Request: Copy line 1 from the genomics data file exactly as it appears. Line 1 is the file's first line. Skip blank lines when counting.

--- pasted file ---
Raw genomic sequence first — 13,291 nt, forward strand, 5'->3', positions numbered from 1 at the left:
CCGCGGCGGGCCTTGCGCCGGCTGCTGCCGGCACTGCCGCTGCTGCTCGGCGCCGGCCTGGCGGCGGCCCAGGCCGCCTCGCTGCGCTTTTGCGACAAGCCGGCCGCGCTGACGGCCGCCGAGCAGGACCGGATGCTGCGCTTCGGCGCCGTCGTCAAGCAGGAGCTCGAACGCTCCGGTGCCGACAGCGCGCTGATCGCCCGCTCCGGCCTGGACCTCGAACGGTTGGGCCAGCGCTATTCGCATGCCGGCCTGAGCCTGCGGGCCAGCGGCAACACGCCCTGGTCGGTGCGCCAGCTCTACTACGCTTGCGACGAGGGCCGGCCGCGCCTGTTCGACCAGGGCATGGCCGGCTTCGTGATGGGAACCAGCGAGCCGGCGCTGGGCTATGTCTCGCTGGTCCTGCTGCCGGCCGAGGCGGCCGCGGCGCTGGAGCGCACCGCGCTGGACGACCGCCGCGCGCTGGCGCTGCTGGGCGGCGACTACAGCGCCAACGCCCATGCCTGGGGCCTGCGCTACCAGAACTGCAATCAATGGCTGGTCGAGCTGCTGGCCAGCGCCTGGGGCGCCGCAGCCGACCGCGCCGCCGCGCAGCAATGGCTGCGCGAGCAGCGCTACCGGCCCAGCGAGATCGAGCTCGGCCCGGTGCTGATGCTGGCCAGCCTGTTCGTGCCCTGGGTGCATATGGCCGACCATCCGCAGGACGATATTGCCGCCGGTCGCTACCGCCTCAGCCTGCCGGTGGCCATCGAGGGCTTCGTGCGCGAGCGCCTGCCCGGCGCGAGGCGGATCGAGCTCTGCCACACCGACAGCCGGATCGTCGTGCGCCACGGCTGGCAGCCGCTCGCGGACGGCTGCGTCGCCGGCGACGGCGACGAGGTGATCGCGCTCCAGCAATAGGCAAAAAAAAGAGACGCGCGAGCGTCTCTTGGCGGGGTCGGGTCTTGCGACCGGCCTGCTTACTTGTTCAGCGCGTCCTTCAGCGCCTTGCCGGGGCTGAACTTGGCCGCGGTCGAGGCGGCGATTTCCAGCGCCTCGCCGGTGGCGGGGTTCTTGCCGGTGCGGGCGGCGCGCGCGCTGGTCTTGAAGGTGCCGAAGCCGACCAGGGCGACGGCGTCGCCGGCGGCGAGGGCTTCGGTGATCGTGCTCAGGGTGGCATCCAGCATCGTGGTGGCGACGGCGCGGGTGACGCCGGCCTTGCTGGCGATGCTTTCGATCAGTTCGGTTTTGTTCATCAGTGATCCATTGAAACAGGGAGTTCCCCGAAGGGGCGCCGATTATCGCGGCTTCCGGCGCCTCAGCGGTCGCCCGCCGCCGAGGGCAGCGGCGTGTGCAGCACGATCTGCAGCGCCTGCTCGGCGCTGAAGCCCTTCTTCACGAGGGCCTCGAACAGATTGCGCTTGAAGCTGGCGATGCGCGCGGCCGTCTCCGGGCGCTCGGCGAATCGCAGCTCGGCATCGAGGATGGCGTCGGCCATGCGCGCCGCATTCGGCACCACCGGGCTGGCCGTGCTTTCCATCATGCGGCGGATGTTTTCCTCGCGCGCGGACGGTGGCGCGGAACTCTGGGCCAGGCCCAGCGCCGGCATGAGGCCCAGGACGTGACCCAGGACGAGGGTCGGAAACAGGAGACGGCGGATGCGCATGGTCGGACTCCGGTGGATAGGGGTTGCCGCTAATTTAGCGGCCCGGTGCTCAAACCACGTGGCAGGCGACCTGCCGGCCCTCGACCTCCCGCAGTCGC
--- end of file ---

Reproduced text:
Raw genomic sequence first — 13,291 nt, forward strand, 5'->3', positions numbered from 1 at the left: